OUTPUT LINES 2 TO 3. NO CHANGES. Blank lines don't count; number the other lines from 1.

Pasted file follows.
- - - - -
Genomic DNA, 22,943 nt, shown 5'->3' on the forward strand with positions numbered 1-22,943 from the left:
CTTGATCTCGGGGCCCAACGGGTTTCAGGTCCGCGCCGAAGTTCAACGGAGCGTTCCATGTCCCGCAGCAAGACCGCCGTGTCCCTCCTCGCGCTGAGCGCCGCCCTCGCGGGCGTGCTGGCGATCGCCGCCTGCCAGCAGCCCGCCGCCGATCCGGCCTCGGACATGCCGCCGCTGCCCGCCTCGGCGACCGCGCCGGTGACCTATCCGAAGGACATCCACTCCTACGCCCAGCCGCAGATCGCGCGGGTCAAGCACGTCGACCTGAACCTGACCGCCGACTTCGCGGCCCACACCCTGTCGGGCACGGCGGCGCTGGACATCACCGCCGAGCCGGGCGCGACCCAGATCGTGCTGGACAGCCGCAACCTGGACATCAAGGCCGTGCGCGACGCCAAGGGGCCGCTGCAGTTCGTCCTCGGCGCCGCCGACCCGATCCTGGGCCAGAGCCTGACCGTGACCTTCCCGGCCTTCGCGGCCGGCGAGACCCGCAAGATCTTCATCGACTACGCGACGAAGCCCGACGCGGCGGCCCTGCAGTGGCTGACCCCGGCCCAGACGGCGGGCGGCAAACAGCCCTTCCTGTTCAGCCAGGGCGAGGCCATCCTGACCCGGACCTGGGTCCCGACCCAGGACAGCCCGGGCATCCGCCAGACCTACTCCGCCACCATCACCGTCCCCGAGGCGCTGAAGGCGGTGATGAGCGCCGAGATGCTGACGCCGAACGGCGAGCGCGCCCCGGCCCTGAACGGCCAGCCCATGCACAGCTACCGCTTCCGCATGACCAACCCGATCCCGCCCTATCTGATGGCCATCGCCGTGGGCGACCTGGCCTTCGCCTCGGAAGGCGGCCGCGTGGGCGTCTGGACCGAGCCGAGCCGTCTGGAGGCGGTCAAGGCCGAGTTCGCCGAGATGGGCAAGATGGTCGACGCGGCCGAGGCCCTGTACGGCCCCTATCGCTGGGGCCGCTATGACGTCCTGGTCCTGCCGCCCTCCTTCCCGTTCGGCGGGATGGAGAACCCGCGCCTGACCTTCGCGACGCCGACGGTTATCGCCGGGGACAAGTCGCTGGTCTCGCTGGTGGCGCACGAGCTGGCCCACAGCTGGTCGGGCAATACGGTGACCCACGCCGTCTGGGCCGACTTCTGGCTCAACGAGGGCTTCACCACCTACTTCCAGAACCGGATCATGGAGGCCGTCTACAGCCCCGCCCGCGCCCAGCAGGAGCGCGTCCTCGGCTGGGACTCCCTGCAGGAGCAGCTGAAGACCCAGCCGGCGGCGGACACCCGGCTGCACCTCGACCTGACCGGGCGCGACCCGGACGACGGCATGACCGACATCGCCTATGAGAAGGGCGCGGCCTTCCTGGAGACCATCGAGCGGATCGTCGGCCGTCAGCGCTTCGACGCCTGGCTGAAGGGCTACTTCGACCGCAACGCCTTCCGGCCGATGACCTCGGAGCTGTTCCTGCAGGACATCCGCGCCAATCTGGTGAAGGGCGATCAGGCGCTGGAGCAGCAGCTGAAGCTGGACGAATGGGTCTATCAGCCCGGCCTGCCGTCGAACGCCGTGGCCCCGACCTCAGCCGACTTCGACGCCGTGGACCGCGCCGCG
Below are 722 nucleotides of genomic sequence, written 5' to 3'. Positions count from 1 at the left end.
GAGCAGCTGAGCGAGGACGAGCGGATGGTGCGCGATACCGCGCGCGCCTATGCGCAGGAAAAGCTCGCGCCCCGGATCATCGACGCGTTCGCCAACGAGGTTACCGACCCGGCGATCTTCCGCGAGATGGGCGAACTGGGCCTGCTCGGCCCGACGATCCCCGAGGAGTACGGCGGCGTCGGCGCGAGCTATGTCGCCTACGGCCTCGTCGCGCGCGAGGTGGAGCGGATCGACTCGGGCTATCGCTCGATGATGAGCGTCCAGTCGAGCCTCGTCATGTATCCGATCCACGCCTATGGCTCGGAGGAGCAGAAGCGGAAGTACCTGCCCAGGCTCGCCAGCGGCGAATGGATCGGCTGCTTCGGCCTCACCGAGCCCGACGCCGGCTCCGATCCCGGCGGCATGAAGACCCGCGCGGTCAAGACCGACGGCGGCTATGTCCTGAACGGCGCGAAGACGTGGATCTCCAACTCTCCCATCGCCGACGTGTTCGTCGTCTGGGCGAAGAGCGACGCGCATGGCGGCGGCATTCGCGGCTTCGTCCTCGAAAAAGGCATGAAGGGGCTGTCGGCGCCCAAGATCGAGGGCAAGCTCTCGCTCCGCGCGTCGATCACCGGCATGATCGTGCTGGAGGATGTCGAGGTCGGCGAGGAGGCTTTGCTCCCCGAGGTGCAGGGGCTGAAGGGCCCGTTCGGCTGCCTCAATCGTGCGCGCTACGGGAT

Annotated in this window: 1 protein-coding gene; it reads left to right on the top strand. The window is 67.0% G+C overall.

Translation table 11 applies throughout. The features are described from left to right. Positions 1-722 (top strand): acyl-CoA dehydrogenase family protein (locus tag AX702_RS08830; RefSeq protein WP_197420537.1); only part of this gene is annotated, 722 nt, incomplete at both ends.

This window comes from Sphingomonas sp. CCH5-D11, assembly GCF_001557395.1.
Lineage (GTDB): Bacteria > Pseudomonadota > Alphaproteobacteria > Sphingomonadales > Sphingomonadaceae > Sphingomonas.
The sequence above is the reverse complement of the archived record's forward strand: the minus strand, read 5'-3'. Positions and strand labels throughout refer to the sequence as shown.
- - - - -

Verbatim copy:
CTTGATCTCGGGGCCCAACGGGTTTCAGGTCCGCGCCGAAGTTCAACGGAGCGTTCCATGTCCCGCAGCAAGACCGCCGTGTCCCTCCTCGCGCTGAGCGCCGCCCTCGCGGGCGTGCTGGCGATCGCCGCCTGCCAGCAGCCCGCCGCCGATCCGGCCTCGGACATGCCGCCGCTGCCCGCCTCGGCGACCGCGCCGGTGACCTATCCGAAGGACATCCACTCCTACGCCCAGCCGCAGATCGCGCGGGTCAAGCACGTCGACCTGAACCTGACCGCCGACTTCGCGGCCCACACCCTGTCGGGCACGGCGGCGCTGGACATCACCGCCGAGCCGGGCGCGACCCAGATCGTGCTGGACAGCCGCAACCTGGACATCAAGGCCGTGCGCGACGCCAAGGGGCCGCTGCAGTTCGTCCTCGGCGCCGCCGACCCGATCCTGGGCCAGAGCCTGACCGTGACCTTCCCGGCCTTCGCGGCCGGCGAGACCCGCAAGATCTTCATCGACTACGCGACGAAGCCCGACGCGGCGGCCCTGCAGTGGCTGACCCCGGCCCAGACGGCGGGCGGCAAACAGCCCTTCCTGTTCAGCCAGGGCGAGGCCATCCTGACCCGGACCTGGGTCCCGACCCAGGACAGCCCGGGCATCCGCCAGACCTACTCCGCCACCATCACCGTCCCCGAGGCGCTGAAGGCGGTGATGAGCGCCGAGATGCTGACGCCGAACGGCGAGCGCGCCCCGGCCCTGAACGGCCAGCCCATGCACAGCTACCGCTTCCGCATGACCAACCCGATCCCGCCCTATCTGATGGCCATCGCCGTGGGCGACCTGGCCTTCGCCTCGGAAGGCGGCCGCGTGGGCGTCTGGACCGAGCCGAGCCGTCTGGAGGCGGTCAAGGCCGAGTTCGCCGAGATGGGCAAGATGGTCGACGCGGCCGAGGCCCTGTACGGCCCCTATCGCTGGGGCCGCTATGACGTCCTGGTCCTGCCGCCCTCCTTCCCGTTCGGCGGGATGGAGAACCCGCGCCTGACCTTCGCGACGCCGACGGTTATCGCCGGGGACAAGTCGCTGGTCTCGCTGGTGGCGCACGAGCTGGCCCACAGCTGGTCGGGCAATACGGTGACCCACGCCGTCTGGGCCGACTTCTGGCTCAACGAGGGCTTCACCACCTACTTCCAGAACCGGATCATGGAGGCCGTCTACAGCCCCGCCCGCGCCCAGCAGGAGCGCGTCCTCGGCTGGGACTCCCTGCAGGAGCAGCTGAAGACCCAGCCGGCGGCGGACACCCGGCTGCACCTCGACCTGACCGGGCGCGACCCGGACGACGGCATGACCGACATCGCCTATGAGAAGGGCGCGGCCTTCCTGGAGACCATCGAGCGGATCGTCGGCCGTCAGCGCTTCGACGCCTGGCTGAAGGGCTACTTCGACCGCAACGCCTTCCGGCCGATGACCTCGGAGCTGTTCCTGCAGGACATCCGCGCCAATCTGGTGAAGGGCGATCAGGCGCTGGAGCAGCAGCTGAAGCTGGACGAATGGGTCTATCAGCCCGGCCTGCCGTCGAACGCCGTGGCCCCGACCTCAGCCGACTTCGACGCCGTGGACCGCGCCGCG
Below are 722 nucleotides of genomic sequence, written 5' to 3'. Positions count from 1 at the left end.